Below is a list of sites and a brief description of the types of material acquired, summarized from Richtsfeld (2010-11: 91–125). NB. Francke made clear that they did not visit many of these places but acquired material in Khotan from local ‘treasure-seekers’.

A.—Aksipil: Yotkan-style pieces and Buddhist figures acquired from locals.
AK.—Akterek: purchased a small collection of coins.
Bo.—Borazan: on way to Yotkan.
Cad. see Kha.
Ch.—Chal-mak Kazan: south of Yotkan. Did not visit. Buddhist pieces brought by locals.
DB.—Dombak: visited grave site and dig up clay pot with cremated remains.
Do.—Domoko: Buddhas feet and fingers (pictured above) acquired from locals, as well as manuscripts in Chinese, Tibetan and Khotanese.
H.—Hanguya: Buddhist figures in white plaster, ‘See especially the standing Buddha in Abhaya-mudra, H.72 and H.98, perhaps the finest piece in our collection.’
I.—Iman Jafar: clay and bronze items, including coins, spoon and eagle head, acquired from locals.
Kad._Khadalik, Domoko: see description under Do.
Kha.—Khan-ui, north of Kashgar, including old settlement site, fort and Buddhist stupas Topa Tim and Maura-tim: bought copper coins from local treasure seekers and a pottery figurine, said to come from here, purchased from Hogberg, one of the resident Swedish missionaries.
kan.—Kashgar: stucco finds, potsherds and jade from remains of Japanese (Otani expeditions) in old town. Islamic-period glazed bricks and coins acquired from locals.
Kd.—Kara-dobe: found pieces white stucco and were brought other pieces by locals.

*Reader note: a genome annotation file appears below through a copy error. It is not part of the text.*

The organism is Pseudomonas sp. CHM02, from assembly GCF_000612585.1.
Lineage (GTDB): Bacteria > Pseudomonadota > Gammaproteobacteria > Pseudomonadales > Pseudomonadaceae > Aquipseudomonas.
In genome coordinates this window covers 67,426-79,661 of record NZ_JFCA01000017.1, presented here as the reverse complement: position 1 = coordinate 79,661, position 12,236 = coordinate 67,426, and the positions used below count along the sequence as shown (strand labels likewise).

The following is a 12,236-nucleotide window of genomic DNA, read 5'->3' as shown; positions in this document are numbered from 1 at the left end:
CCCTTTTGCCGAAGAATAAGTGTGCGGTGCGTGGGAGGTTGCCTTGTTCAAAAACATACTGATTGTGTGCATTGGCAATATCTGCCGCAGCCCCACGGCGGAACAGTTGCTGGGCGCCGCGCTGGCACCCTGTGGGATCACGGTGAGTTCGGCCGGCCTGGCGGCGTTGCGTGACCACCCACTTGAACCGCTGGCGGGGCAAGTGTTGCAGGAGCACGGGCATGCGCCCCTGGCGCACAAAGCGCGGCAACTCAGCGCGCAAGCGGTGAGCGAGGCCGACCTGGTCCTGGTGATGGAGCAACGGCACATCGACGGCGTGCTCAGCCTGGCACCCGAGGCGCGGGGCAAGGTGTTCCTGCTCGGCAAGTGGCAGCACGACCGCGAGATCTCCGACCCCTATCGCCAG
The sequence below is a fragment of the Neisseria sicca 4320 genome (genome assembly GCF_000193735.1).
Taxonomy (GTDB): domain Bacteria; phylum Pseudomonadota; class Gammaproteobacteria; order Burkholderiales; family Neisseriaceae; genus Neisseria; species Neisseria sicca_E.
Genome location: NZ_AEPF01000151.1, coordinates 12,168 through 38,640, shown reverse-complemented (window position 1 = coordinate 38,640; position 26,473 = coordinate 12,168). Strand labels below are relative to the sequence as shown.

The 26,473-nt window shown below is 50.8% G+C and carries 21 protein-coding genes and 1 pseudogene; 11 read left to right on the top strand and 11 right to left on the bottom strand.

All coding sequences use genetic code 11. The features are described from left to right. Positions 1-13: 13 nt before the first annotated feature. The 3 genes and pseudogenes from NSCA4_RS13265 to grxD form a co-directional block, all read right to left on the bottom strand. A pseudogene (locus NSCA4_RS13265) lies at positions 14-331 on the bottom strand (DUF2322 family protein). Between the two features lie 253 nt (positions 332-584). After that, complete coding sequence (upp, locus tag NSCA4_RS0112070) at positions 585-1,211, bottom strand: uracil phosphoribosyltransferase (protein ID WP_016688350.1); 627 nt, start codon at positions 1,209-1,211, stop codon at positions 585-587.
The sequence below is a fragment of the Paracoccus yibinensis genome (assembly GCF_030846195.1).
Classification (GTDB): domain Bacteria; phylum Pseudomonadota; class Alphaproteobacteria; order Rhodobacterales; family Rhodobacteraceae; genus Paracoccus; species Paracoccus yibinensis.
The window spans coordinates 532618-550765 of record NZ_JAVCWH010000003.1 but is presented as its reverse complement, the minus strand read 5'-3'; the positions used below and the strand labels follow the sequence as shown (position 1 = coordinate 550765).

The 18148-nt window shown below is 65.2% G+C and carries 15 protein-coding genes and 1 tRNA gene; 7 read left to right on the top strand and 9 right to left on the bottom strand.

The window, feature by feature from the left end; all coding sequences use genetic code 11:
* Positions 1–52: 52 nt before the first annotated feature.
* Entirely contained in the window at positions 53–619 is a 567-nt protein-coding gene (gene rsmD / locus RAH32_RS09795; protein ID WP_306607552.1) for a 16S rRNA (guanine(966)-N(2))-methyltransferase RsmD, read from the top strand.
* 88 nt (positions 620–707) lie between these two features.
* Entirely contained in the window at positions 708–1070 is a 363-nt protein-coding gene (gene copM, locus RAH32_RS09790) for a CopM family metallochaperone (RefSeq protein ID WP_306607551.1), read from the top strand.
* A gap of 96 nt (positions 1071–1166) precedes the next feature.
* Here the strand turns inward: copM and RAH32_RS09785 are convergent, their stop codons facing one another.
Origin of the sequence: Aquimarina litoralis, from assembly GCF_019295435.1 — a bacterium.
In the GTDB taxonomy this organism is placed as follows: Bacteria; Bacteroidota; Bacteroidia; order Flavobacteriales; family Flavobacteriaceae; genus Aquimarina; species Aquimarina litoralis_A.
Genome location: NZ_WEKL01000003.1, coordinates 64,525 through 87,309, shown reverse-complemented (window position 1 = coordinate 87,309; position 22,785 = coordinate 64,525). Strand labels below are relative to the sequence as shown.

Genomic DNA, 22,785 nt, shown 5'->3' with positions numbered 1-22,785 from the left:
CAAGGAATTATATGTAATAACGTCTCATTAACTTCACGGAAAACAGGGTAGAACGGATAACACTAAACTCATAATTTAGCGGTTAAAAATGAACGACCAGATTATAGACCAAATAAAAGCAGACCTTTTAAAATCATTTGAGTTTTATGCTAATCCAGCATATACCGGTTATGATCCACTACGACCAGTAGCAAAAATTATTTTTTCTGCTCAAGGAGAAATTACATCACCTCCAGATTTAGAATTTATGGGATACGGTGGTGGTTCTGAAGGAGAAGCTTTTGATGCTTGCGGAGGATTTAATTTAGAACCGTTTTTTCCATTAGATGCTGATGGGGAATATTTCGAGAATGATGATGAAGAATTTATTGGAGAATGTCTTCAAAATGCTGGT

K.I.—Khotan (general): this used for ‘all finds that were acquired in Khotan and about whose origin nothing was known.’ [Richstfeld 103]
Ki.—Kanchugan (Kinchuglian), Islamic period fortress near Kashgar: Potsherds and some slag picked up from ground.[FK4]
Kiz.—Kurgan Tim, remains of a stupa near Kashgar: potsherds.
Ks.—Karasai: pieces of stucco/clap brought by locals.
K.T.—Karakir Tim: pottery sherds picked up from ground.
Leh.—Ladakh: purchase of items for which no export ban.
M.Ta.—Mazar-tagh: manuscripts in Tibetan, Sogdian and Tocharian acquired from locals in Khotan.
M.—Mo-ji: potsherds.
Nu.—Nubra: In Ladakh en route to Tibet: clay tablets in Tibetan.
Thurs. see Kha.
Y. and Yo.—Yotkan: potsherds, some with masks; animal figurines (see below); two ivory dice; jade figurines; beads. Purchase of a modern ribbon loom with patterns. Y. indicates that the provenance is less certain.

Box 8 with monkey figurines from Yotkan. (More on monkeys from Khotan in a forthcoming post).

Y.—Yarkand: coins recently from near Yamen; Islamic-period glazed bricks from a local shrine
YA.I.—Yengi Arik I at Guma: potsherds.
YA.II.—Yengu-Arik II: Chinese coins, bronxe rings, buckle etc from locals.


1. The Bremen collection was catalogued and published by Dr Gropp in 1974.
2. Ronald Emmerick published some of the manuscript fragments in a 1984 article.
3. The second part discusses the subsequent history of the collection through the correspondence of Lucian Scherman and Albert von Le Coq. As Richtsfeld notes, the Munich collection includes ‘fourteen copies of Buddhist wall paintings that Albert Grünwedel found on the 3rd Berlin Turfan Expedition (1906/07) and donated to the museum in June 1911.’ (Richsfeld 2010-11: 65-66)